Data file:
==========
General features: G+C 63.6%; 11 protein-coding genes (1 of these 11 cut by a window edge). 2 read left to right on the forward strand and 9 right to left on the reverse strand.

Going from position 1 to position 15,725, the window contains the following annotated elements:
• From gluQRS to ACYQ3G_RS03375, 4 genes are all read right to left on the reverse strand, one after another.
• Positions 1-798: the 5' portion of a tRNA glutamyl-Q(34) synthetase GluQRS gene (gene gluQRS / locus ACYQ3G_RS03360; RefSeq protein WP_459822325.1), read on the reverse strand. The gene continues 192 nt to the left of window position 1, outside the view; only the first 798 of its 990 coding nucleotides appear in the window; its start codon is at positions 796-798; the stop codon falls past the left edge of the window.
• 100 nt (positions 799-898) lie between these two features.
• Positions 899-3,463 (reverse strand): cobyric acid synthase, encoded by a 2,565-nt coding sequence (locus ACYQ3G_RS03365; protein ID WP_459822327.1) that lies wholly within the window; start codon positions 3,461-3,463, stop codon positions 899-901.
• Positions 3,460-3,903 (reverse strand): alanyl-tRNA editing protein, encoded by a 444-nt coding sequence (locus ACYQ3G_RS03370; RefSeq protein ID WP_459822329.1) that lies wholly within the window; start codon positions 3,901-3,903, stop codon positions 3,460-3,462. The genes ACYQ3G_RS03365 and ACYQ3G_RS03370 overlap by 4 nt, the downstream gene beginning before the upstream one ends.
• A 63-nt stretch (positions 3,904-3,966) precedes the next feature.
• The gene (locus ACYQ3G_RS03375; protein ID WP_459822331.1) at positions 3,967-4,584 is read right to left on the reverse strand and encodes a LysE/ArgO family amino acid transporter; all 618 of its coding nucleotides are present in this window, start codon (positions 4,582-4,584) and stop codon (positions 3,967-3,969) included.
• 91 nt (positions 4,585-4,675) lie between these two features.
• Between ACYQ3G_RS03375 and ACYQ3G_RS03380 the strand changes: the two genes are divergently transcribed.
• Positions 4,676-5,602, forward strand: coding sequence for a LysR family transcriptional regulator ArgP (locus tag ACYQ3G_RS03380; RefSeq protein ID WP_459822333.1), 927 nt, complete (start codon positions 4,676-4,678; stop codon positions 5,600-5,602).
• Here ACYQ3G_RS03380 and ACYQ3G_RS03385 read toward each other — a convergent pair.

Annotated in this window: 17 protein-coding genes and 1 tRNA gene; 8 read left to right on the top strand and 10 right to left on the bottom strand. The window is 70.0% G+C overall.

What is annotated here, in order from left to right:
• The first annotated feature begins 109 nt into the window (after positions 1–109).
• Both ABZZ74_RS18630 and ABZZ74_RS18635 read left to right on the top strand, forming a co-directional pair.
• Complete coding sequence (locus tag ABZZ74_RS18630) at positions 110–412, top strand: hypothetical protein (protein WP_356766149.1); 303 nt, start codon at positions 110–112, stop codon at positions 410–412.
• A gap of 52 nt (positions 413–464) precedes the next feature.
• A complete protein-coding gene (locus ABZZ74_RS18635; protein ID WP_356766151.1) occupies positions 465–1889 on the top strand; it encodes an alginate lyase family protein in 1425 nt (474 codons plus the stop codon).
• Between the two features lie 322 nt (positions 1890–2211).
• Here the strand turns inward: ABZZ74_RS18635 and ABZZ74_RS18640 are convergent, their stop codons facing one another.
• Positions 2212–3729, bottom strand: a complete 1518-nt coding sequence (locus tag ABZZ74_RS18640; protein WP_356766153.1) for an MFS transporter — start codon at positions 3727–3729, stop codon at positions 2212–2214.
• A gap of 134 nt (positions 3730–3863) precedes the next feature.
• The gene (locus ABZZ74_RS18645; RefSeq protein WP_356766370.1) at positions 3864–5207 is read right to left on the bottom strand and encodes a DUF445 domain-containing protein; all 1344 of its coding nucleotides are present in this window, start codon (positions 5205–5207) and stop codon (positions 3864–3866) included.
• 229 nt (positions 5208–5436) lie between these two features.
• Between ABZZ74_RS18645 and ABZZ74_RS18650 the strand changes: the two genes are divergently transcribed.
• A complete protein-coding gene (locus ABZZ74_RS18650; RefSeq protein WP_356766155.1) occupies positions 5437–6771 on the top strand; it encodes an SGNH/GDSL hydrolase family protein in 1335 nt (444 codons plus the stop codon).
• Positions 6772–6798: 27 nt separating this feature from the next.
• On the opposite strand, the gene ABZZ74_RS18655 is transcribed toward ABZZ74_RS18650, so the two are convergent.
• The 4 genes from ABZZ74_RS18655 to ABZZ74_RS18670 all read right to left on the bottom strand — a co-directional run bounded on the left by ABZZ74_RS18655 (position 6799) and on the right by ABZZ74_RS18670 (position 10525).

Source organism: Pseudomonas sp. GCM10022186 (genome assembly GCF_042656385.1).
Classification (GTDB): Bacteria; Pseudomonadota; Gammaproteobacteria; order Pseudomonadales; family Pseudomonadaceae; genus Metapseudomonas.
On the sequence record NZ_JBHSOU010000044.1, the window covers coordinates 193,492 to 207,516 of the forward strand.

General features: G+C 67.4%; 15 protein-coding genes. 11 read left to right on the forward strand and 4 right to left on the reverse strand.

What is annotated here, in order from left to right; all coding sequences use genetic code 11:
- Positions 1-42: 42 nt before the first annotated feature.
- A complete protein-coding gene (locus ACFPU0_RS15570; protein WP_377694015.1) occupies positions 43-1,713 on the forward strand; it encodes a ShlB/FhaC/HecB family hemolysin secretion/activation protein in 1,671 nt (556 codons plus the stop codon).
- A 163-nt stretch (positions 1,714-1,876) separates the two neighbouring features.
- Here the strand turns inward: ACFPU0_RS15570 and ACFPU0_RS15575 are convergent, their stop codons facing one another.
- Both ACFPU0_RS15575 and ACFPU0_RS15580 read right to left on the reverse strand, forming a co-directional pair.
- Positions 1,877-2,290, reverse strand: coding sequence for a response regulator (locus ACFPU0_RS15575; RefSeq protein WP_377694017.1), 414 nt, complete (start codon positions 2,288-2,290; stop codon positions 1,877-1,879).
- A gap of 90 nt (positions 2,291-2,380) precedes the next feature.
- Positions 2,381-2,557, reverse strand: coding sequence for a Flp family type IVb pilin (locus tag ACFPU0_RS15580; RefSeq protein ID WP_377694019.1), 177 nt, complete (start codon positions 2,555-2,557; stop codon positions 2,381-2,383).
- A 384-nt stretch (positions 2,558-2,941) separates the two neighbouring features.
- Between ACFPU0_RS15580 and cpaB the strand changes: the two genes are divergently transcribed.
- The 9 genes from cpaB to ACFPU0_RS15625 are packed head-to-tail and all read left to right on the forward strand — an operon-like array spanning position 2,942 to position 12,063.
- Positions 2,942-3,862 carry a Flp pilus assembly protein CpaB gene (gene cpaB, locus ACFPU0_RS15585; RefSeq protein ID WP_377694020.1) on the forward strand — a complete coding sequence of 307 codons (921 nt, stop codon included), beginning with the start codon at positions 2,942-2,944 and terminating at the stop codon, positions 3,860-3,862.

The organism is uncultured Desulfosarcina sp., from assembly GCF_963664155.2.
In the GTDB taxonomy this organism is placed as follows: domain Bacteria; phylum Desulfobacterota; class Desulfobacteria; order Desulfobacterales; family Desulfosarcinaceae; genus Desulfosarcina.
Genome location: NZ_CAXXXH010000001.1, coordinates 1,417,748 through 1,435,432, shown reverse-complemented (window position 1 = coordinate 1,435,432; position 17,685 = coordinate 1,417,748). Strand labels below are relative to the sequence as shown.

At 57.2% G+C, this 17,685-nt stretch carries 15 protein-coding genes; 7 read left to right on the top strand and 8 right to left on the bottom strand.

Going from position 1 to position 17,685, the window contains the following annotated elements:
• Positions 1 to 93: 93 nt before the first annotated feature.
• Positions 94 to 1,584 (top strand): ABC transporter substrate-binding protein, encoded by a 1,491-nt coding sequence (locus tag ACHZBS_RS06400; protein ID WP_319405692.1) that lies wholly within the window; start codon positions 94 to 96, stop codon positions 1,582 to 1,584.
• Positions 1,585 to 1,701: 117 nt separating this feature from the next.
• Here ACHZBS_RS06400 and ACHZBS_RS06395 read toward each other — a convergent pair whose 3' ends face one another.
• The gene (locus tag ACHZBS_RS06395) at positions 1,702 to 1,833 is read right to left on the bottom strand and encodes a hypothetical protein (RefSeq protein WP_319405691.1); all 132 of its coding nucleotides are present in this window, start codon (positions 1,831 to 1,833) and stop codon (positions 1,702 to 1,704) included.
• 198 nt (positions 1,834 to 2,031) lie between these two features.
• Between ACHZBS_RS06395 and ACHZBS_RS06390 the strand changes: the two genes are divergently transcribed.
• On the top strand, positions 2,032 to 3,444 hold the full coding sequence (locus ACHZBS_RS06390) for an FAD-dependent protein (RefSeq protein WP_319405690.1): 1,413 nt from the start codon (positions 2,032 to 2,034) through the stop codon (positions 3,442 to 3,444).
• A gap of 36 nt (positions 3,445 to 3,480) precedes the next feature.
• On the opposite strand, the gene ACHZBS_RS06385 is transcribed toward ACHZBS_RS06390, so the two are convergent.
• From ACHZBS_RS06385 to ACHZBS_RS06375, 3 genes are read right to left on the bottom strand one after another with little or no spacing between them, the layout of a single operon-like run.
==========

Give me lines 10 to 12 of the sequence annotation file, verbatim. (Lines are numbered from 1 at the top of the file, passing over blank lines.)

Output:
• 91 nt (positions 4,585-4,675) lie between these two features.
• Between ACYQ3G_RS03375 and ACYQ3G_RS03380 the strand changes: the two genes are divergently transcribed.
• Positions 4,676-5,602, forward strand: coding sequence for a LysR family transcriptional regulator ArgP (locus tag ACYQ3G_RS03380; RefSeq protein ID WP_459822333.1), 927 nt, complete (start codon positions 4,676-4,678; stop codon positions 5,600-5,602).